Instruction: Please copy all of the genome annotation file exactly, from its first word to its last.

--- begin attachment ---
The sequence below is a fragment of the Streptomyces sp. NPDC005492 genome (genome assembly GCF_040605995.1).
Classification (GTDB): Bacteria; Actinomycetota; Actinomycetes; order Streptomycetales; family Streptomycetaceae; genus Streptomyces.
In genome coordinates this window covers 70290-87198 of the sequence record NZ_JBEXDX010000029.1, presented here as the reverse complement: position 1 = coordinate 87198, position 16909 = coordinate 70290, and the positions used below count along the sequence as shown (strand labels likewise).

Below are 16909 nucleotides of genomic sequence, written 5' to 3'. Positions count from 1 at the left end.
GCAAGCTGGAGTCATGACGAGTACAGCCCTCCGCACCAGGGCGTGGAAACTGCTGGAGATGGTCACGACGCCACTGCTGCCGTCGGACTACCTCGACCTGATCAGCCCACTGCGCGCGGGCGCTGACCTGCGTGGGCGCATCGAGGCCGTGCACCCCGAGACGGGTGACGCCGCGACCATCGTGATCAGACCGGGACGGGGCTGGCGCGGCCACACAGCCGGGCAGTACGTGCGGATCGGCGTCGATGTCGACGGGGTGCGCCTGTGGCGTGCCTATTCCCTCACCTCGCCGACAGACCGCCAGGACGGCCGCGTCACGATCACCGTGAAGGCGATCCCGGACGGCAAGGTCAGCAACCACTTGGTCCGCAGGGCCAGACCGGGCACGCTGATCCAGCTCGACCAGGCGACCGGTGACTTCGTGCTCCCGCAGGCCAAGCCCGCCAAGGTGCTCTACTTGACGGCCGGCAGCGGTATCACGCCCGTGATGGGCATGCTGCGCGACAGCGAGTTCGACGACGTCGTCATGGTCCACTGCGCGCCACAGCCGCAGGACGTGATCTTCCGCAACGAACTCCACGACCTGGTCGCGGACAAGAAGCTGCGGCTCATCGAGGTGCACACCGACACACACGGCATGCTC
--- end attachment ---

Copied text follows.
The sequence below is a fragment of the Streptomyces sp. NPDC005492 genome (genome assembly GCF_040605995.1).
Classification (GTDB): Bacteria; Actinomycetota; Actinomycetes; order Streptomycetales; family Streptomycetaceae; genus Streptomyces.
In genome coordinates this window covers 70290-87198 of the sequence record NZ_JBEXDX010000029.1, presented here as the reverse complement: position 1 = coordinate 87198, position 16909 = coordinate 70290, and the positions used below count along the sequence as shown (strand labels likewise).

Below are 16909 nucleotides of genomic sequence, written 5' to 3'. Positions count from 1 at the left end.
GCAAGCTGGAGTCATGACGAGTACAGCCCTCCGCACCAGGGCGTGGAAACTGCTGGAGATGGTCACGACGCCACTGCTGCCGTCGGACTACCTCGACCTGATCAGCCCACTGCGCGCGGGCGCTGACCTGCGTGGGCGCATCGAGGCCGTGCACCCCGAGACGGGTGACGCCGCGACCATCGTGATCAGACCGGGACGGGGCTGGCGCGGCCACACAGCCGGGCAGTACGTGCGGATCGGCGTCGATGTCGACGGGGTGCGCCTGTGGCGTGCCTATTCCCTCACCTCGCCGACAGACCGCCAGGACGGCCGCGTCACGATCACCGTGAAGGCGATCCCGGACGGCAAGGTCAGCAACCACTTGGTCCGCAGGGCCAGACCGGGCACGCTGATCCAGCTCGACCAGGCGACCGGTGACTTCGTGCTCCCGCAGGCCAAGCCCGCCAAGGTGCTCTACTTGACGGCCGGCAGCGGTATCACGCCCGTGATGGGCATGCTGCGCGACAGCGAGTTCGACGACGTCGTCATGGTCCACTGCGCGCCACAGCCGCAGGACGTGATCTTCCGCAACGAACTCCACGACCTGGTCGCGGACAAGAAGCTGCGGCTCATCGAGGTGCACACCGACACACACGGCATGCTC